The story of the Barclays trial
The acquittal of three former Barclays executives is the only time a jury has ruled on criminal allegations against senior bankers for events in the 2008 crisis.
The senior executives in this trial, which began in October – Roger Jenkins, 64, Tom Kalaris, 64 and Richard Boath, 61 – were not the top bosses of Barclays.
Instead, they were between one and four ranks down from the board of directors in the bank’s hierarchical structure.
The allegations centred on a giant fundraising exercise in 2008 which enabled Barclays to escape the nationalisation forced on its competitors, RBS, Lloyds and HBOS.
The defendants were accused by prosecutors of conspiring to commit fraud in connection with that fundraising effort.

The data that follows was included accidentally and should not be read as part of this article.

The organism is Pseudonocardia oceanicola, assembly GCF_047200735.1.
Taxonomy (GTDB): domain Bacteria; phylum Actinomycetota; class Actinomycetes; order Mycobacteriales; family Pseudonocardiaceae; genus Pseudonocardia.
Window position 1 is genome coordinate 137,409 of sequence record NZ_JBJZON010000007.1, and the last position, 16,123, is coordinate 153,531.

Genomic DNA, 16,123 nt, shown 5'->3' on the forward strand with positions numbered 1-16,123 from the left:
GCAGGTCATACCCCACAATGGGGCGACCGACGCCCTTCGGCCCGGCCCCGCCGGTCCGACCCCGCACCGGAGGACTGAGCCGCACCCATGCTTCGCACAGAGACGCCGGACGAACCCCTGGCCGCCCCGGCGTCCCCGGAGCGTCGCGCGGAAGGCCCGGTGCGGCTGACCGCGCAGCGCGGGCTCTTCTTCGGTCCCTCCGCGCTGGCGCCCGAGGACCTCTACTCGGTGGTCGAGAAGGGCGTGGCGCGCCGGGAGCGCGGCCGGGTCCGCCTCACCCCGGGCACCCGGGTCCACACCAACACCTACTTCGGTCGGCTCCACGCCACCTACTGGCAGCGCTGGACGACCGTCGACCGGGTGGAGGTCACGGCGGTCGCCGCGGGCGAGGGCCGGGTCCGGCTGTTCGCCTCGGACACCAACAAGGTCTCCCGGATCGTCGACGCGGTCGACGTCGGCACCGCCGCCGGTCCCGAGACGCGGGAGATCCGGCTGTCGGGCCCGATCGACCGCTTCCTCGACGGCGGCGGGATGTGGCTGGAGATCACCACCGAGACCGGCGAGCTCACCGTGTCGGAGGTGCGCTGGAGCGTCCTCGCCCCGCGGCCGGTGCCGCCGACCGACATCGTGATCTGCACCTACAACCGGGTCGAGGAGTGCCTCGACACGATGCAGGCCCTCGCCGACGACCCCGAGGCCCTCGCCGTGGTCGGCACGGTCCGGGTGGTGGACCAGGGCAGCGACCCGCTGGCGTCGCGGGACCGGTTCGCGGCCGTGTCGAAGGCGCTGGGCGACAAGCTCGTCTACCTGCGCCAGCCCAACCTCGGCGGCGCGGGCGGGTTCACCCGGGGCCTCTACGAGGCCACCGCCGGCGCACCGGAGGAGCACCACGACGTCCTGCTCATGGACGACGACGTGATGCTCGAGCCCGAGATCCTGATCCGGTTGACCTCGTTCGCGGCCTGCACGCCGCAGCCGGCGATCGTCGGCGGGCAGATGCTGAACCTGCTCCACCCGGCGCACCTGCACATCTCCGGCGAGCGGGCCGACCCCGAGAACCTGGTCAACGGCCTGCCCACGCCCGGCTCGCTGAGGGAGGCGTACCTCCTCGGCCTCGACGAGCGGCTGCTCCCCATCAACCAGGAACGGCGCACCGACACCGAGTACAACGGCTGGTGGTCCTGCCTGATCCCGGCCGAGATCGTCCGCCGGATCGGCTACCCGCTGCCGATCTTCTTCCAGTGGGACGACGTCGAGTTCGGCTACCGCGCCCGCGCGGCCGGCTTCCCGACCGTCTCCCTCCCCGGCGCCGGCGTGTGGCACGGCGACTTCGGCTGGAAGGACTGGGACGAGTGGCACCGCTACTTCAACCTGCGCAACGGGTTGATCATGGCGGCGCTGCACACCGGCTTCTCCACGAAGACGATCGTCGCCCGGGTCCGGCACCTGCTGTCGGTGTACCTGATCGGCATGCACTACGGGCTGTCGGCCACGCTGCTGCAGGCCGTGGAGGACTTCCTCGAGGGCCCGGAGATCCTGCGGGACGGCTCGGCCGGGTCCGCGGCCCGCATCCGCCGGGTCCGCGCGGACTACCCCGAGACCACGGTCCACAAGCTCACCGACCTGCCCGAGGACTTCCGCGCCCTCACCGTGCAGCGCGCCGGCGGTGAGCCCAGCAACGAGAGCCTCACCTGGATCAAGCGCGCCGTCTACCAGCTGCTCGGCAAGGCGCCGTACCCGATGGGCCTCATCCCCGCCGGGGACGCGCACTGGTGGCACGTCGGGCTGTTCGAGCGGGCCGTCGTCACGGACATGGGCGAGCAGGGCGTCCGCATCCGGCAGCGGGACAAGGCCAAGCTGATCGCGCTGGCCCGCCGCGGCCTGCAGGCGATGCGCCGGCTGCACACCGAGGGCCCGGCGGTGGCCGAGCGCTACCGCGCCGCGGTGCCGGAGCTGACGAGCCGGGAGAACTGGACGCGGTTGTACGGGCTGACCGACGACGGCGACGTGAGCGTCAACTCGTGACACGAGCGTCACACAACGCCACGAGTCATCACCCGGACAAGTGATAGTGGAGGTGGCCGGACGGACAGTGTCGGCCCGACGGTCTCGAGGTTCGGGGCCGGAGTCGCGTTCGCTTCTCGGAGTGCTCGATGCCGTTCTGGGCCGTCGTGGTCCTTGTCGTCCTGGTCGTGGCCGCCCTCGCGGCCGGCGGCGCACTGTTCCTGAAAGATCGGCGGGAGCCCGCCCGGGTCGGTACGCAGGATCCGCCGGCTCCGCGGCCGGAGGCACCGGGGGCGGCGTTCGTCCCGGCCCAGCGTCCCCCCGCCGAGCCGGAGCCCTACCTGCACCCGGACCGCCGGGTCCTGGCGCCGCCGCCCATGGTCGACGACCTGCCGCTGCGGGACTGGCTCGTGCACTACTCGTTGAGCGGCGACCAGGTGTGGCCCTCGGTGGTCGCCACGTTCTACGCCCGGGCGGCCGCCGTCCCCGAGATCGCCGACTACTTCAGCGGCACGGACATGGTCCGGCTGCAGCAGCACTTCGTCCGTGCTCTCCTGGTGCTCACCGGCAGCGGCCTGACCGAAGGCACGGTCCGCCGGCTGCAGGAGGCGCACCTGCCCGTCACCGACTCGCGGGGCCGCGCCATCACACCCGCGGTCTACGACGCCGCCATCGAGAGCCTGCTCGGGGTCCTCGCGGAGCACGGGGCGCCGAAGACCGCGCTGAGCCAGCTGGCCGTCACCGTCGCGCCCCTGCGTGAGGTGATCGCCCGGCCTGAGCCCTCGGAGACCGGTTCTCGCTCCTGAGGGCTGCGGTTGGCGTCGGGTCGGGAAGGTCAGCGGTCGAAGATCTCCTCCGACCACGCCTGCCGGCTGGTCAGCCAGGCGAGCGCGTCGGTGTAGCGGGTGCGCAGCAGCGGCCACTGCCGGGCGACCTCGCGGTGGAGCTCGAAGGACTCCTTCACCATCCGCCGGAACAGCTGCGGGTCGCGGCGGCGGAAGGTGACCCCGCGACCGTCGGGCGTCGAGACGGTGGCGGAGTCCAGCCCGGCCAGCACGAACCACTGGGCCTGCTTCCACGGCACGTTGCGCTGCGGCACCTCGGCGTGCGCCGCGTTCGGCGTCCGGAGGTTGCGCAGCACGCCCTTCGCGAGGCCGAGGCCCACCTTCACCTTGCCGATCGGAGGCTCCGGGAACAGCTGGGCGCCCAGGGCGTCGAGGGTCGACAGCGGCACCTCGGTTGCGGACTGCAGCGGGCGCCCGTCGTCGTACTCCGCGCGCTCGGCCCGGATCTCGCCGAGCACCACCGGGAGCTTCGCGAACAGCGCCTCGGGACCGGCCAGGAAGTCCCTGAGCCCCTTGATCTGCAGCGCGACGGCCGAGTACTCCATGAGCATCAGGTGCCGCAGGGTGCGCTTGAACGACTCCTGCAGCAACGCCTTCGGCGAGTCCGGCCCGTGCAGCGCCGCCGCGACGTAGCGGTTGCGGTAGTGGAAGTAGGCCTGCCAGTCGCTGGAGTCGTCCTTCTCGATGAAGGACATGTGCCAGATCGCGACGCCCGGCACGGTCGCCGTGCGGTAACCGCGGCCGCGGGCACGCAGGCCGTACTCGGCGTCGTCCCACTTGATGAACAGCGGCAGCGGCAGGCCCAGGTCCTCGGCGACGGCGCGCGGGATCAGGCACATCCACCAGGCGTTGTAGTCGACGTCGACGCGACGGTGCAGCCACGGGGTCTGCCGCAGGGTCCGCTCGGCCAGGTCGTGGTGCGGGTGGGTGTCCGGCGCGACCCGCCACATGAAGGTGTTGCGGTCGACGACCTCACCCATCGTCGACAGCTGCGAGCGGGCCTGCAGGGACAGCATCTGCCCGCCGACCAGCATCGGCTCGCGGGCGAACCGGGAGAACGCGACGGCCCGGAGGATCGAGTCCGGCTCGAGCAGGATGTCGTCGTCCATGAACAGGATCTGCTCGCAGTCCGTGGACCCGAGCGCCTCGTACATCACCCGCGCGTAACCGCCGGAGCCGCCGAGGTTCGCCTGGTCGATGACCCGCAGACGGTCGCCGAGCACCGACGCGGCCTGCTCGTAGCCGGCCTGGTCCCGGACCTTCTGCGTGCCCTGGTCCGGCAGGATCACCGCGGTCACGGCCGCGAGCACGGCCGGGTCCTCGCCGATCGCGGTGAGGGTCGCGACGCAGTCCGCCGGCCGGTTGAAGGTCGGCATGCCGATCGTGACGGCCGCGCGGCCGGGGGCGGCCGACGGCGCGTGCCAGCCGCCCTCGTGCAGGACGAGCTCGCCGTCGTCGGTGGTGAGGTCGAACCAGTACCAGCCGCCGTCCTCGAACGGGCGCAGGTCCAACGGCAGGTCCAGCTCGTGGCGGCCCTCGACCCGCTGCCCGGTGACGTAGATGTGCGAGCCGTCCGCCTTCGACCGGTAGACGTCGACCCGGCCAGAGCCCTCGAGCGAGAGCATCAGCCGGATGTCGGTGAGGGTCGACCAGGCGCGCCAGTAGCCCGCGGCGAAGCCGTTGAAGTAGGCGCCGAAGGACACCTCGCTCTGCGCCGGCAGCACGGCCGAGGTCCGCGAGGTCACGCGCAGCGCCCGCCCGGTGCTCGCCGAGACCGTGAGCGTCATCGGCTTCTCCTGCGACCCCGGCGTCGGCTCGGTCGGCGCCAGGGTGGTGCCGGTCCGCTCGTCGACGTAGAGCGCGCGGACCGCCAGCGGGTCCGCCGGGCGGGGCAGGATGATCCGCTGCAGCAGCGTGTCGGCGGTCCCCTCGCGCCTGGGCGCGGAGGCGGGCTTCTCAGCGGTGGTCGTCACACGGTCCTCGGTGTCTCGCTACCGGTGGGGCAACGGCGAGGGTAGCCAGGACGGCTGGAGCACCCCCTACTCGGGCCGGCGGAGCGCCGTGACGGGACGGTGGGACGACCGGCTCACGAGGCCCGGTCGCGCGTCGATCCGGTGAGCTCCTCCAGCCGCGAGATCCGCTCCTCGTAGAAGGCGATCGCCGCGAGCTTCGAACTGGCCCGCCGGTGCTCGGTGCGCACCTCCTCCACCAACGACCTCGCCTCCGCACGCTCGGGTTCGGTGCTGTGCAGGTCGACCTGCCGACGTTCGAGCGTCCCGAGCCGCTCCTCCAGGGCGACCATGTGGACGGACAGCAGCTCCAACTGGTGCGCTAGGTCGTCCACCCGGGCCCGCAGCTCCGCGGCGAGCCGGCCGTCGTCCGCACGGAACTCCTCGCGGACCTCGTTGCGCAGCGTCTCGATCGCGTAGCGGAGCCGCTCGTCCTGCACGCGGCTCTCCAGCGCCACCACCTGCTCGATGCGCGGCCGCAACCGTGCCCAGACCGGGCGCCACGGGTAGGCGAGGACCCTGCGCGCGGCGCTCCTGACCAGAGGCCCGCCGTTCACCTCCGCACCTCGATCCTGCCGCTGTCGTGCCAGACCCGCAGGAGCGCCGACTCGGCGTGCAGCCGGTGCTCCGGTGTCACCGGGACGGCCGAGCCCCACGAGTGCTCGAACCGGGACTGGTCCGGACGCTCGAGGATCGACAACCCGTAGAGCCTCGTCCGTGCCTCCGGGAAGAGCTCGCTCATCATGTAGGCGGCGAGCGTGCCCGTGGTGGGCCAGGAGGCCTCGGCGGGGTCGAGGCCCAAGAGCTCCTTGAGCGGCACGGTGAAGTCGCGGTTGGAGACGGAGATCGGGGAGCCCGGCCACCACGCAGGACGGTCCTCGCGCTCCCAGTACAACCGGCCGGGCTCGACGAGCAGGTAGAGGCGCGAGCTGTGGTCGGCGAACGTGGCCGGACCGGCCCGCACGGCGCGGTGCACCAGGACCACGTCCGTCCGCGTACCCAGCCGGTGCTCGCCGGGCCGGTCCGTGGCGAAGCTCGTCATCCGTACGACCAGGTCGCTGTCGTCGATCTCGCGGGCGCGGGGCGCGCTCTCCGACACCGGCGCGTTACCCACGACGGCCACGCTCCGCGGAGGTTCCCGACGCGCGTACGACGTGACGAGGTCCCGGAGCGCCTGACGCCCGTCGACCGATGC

They argued that it was not a fraud – and that if, alternatively, it was judged to be a fraud, they were not the ones who should be held accountable for it.
Their actions, their barristers said, were approved and negotiated at the top of the bank and signed off by the banks’ top lawyers.
In the end, the jury took less than six hours to find in their favour. The decision comes as a setback for the Serious Fraud Office, which took years to launch its prosecution and has now had its case thrown out.